Hand Grip Strength and 2-Minute Walk Test in Chronic Graft-versus-Host Disease Assessment: Analysis from the Chronic GVHD Consortium.

Publication Type:

Journal Article


Biology of blood and marrow transplantation : journal of the American Society for Blood and Marrow Transplantation, Volume 19, Issue 6, p.967-972 (2013)


2013, April 2013, Center-Authored Paper, Clinical Research Division, Public Health Sciences Division, Research Trials Office Core Facility - Biostatistics Service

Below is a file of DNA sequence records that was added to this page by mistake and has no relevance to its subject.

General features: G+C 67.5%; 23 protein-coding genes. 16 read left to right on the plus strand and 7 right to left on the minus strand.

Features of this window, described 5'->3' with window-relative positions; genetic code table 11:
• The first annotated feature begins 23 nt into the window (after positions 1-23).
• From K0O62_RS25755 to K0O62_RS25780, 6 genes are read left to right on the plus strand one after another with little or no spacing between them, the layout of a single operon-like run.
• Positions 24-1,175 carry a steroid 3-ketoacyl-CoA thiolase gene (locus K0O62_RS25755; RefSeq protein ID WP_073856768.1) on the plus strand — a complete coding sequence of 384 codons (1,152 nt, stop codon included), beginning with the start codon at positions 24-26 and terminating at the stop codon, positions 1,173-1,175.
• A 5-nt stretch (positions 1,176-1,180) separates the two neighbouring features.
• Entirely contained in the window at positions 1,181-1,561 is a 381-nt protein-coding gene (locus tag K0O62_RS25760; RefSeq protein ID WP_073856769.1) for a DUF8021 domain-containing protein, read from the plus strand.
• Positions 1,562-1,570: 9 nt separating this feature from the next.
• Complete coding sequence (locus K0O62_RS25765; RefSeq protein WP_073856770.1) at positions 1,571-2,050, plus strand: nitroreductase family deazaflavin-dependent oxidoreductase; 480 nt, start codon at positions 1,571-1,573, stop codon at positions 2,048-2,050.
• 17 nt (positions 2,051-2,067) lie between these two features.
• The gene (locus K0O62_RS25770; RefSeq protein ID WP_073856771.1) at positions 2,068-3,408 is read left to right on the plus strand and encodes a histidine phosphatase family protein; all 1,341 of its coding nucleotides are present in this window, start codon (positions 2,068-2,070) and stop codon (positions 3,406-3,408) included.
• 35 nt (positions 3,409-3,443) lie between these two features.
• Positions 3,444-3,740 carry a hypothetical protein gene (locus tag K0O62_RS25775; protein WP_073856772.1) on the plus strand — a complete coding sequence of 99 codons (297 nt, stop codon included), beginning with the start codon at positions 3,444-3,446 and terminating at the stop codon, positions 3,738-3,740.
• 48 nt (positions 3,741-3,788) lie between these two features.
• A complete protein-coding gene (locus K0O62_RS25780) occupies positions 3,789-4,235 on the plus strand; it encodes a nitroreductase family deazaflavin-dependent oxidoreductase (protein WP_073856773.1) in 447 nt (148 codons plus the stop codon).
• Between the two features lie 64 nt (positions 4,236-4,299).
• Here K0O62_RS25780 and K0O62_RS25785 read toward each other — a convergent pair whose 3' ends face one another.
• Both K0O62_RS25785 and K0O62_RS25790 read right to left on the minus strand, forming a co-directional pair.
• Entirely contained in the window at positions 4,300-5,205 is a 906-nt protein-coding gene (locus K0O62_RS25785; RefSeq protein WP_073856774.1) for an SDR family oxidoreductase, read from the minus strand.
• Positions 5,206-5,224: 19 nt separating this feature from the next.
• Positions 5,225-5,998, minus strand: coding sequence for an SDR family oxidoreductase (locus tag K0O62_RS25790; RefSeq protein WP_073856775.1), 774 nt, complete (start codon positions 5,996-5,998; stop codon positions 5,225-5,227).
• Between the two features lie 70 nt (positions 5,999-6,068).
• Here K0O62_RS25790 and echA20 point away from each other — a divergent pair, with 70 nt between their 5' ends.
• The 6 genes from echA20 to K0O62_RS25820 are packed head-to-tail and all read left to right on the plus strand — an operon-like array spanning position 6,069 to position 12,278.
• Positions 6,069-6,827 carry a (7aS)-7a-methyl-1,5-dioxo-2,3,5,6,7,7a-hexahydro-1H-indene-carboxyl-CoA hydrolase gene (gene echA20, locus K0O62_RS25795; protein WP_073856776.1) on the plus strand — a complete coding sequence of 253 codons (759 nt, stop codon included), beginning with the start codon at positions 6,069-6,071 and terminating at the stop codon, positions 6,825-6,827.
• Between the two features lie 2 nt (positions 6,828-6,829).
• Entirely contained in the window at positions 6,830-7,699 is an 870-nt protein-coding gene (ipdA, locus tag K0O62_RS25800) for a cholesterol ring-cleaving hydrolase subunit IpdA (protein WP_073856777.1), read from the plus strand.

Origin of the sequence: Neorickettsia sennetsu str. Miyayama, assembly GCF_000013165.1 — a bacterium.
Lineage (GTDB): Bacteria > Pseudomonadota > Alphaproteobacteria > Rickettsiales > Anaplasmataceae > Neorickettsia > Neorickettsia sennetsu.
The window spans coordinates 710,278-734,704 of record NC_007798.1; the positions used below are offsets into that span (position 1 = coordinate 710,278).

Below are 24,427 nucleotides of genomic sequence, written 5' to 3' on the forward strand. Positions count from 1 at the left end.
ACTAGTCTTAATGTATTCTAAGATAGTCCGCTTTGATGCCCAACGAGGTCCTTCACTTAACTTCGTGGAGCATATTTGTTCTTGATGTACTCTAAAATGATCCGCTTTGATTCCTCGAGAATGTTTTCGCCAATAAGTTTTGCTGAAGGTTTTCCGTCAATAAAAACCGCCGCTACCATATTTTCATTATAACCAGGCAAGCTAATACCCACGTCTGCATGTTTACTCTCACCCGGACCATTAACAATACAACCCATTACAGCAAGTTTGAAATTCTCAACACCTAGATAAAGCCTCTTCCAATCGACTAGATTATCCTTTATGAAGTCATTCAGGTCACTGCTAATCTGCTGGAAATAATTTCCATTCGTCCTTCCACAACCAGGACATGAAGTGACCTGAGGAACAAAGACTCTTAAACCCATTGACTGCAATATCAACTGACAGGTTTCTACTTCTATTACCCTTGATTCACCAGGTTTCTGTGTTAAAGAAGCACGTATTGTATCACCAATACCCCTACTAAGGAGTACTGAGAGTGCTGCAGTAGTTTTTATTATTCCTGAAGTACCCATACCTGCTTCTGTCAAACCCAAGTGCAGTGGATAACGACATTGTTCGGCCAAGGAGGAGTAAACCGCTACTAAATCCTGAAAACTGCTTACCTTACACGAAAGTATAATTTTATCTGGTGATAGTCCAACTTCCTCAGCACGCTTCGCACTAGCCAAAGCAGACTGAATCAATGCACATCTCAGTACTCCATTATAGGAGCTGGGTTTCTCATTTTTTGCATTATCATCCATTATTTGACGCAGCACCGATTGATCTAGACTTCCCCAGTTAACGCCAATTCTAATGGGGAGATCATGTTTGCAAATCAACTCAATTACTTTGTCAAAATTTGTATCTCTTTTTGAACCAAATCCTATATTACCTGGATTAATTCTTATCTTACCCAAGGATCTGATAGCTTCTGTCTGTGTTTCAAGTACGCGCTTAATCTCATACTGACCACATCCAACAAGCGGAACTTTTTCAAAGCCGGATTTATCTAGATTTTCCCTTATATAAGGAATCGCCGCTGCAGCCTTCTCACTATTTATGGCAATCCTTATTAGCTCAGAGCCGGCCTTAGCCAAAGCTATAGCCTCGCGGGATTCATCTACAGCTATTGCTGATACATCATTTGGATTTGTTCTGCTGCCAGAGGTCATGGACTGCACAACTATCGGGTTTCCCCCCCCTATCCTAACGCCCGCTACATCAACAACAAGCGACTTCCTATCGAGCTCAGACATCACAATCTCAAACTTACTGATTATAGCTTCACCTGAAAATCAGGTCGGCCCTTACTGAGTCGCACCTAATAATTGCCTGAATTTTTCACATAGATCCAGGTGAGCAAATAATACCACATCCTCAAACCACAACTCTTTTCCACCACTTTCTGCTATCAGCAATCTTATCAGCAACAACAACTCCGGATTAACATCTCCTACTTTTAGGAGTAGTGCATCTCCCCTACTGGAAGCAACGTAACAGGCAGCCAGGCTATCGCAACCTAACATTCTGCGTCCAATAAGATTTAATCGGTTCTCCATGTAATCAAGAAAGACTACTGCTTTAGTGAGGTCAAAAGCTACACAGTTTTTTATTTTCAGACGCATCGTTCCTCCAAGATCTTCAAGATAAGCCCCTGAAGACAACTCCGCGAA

Hand grip strength (HGS) and the 2-minute walk test (2MWT) have been proposed as elements of chronic graft-versus-host disease (GVHD) assessment in clinical trials. Using all available data (n = 584 enrollment visits, 1689 follow-up visits, total of 2273 visits) from a prospective observational cohort study, we explored the relationship between HGS and 2MWT and patient-reported measures (Lee symptom scale, MOS 36-Item Short-Form Health Survey [SF-36], and Functional Assessment of Cancer Therapy [FACT]-Bone Marrow Transplantation quality of life instruments and Human Activity Profile [HAP]), chronic GVHD global severity (National Institutes of Health global score, clinician global score, and patient-reported global score), calculated and clinician-reported chronic GVHD response, and mortality (overall survival, nonrelapse mortality, and failure-free survival) in multivariable analyses adjusted for significant covariates. 2MWT was significantly associated with intuitive domains of the Lee Symptom Scale (overall, skin, lung, energy), SF-36 domain and summary scores, FACT summary and domain scores, and HAP scores (all P < .001). Fewer associations were detected with the HGS. The 2MWT and HGS both had significant association with global chronic GVHD severity. In multivariable analysis, 2MWT was significantly associated with overall survival, nonrelapse mortality, and failure-free survival, whereas no association was found for HGS. 2MWT and HGS were not sensitive to National Institutes of Health or clinician-reported response. Based on independent association with mortality, these data support the importance of the 2MWT for identification of high-risk chronic GVHD patients. However, change in 2MWT is not sensitive to chronic GVHD response, limiting its usefulness in clinical trials.